As she practiced mindfulness meditation, her days became more productive and creative, which spilled over into her personal life. People began to notice the change in her and wanted to learn her “secret.” During her last five years at General Mills, she developed and taught the company’s Mindful Leadership training, which is now part of the work experience for all interested employees. In 2010, she left the company to found the Institute for Mindful Leadership in Oakland, New Jersey, and has taught mindful leadership at organizations around the world, including World Economic Forum gatherings in Davos, Switzerland and Tianjin, China.
A Complementary Pair
In a phone interview with Marturano, she spoke with thoughtful consideration of her words. She told how she realized that mindfulness and leadership training are compatible—they complement each other and are intertwined. To tap into mindfulness, Marturano recommends 10 minutes of daily meditation twice a day to redirect your focus in the midst of countless distractions. That’s where being still comes in—being still enough to notice your breath. She says: “Mindfulness creates space around your thoughts. From that space come responsive, conscious choices. You are not just focused on the short-term outcomes, you have a chance to ask ‘What is the best choice now?’ You strengthen and cultivate your mind to be present and to bring your full and best capacity to the choices you make.”
In an online interview with Elliot Hayes, manager of About Time Management Solutions, an Australian consulting company, psychologist McKenzie said mindfulness in the workplace improves decision-making skills, which leads to quality results. Mindfulness brings simplicity and natural abilities to decision-making.
Stress is an indicator of not being mindful. Many mistakes are caused by not paying attention to what you are doing, such Stress is an indicator of not being mindful. Many mistakes are caused by not paying attention to what you are doing, such as hitting the send button on an email that you should not send. Instead of focusing on what is happening in the moment, your mind is distracted by living in, and anticipating, the future.
To go from mindless work habits to paying mindful attention and focusing on what you are doing, McKenzie suggests focusing on your breath.
McKenzie describes mindful leaders as those who see opportunities to lead themselves and others. They give clear directions and allow for quiet space so that others can identify their own best way to be an effective working part of the whole. Conversations without distractions of technology (or your ego planning its responses to the conversation) make others feel valued, heard and understood.
From Marturano’s point of view, “It’s ironic that the technology that was created to connect us easier and faster actually disconnects us from quality relationships.” She shared the example of a workshop attendee who returned to work and started the practice of closing his laptop whenever he had a conversation with col-leagues. He noticed how different the conversations were when he listened and paid full attention to the other person. His team members commented they felt heard, respected and understood.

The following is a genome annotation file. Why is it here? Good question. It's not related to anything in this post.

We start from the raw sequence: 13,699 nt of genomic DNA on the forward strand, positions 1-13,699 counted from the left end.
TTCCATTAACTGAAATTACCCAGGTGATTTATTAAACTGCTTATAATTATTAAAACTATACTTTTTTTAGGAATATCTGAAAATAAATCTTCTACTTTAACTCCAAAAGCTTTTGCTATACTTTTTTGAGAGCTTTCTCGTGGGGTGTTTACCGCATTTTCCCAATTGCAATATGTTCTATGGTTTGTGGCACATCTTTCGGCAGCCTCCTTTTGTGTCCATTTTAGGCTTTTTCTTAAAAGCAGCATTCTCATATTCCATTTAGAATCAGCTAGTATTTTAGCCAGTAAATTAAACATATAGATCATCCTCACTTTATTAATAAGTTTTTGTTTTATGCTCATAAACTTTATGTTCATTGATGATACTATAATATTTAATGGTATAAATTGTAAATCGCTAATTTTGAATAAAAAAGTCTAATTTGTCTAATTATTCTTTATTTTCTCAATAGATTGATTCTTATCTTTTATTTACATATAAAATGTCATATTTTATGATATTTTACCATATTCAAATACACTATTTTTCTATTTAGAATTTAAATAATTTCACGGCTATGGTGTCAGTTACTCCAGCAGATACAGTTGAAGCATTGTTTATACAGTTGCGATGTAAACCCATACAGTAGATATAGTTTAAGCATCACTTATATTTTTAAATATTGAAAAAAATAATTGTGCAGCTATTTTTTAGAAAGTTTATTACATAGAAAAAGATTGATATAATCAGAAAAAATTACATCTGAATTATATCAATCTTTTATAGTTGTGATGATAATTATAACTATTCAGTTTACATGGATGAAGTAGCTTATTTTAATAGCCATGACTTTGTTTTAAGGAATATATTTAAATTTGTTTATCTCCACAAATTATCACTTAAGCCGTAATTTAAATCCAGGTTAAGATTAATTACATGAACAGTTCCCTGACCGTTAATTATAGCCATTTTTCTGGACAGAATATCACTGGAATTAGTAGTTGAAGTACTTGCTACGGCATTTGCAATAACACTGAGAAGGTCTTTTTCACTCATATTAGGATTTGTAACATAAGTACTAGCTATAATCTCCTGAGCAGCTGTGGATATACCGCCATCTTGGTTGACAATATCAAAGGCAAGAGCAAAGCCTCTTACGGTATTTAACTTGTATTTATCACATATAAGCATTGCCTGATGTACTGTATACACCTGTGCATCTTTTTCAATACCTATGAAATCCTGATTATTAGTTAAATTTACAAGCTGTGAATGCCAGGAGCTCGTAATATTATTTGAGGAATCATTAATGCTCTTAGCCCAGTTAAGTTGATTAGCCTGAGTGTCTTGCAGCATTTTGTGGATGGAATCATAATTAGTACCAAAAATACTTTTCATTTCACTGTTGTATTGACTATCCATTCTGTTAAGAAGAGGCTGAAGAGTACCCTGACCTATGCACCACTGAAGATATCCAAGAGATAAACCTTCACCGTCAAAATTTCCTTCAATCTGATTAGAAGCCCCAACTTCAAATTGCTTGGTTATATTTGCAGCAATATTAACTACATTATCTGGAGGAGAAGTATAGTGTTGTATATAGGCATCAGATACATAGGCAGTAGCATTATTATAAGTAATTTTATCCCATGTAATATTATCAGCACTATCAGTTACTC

Another one of Marturano’s workshop participants, after put-ting his smartphone away one evening, looked up at the star-filled sky and realized he hadn’t seen the stars in the last 20 years. His true “aha” moment was when he wondered what else he may have missed while staring at his phone.
If you are a mindful leader, your responses come from a center of peace. You choose your words thoughtfully and exude calmness and kindness, which makes you feel comfortable. District 16 Governor Jieliang Pan, DTM, brings these qualities to his leadership responsibilities with Oklahoma Toastmasters clubs and members. He describes his own mindfulness as being fully committed to, and following through on, his leadership responsibilities. When you are with Pan, you feel his values of integrity, respect, service and sincerity. He wants all Toastmasters to experience the joy he does in his leadership role.
“Mindfulness is a journey to keep growing. You have to keep learning in order to grow,” Pan says. “Serving, learning and growing are the keys to effective leadership personally, professionally and as a Toastmaster. We have to keep learning from each other to continue to grow.”
Getting to know yourself through mindful meditation gives you insight into yourself as well as an honest perspective of the external world, which improves your leadership skills. Long-lasting and far-reaching effects of mindful leadership ripple beyond your job or leadership position to your personal life and out to the world. As your external life mirrors your internal peace and control, others notice. They sense your sincerity, authenticity and compassion. That’s when mindful leadership becomes a win-win-win for every-one. You’ve inspired them to accompany you on the mindfulness journey to get to know who they are and then to become mindful leaders who will inspire positive changes in the world.
Enjoy your journey!
A version of this article appeared in the June 2015 issue of the Toastmaster magazine.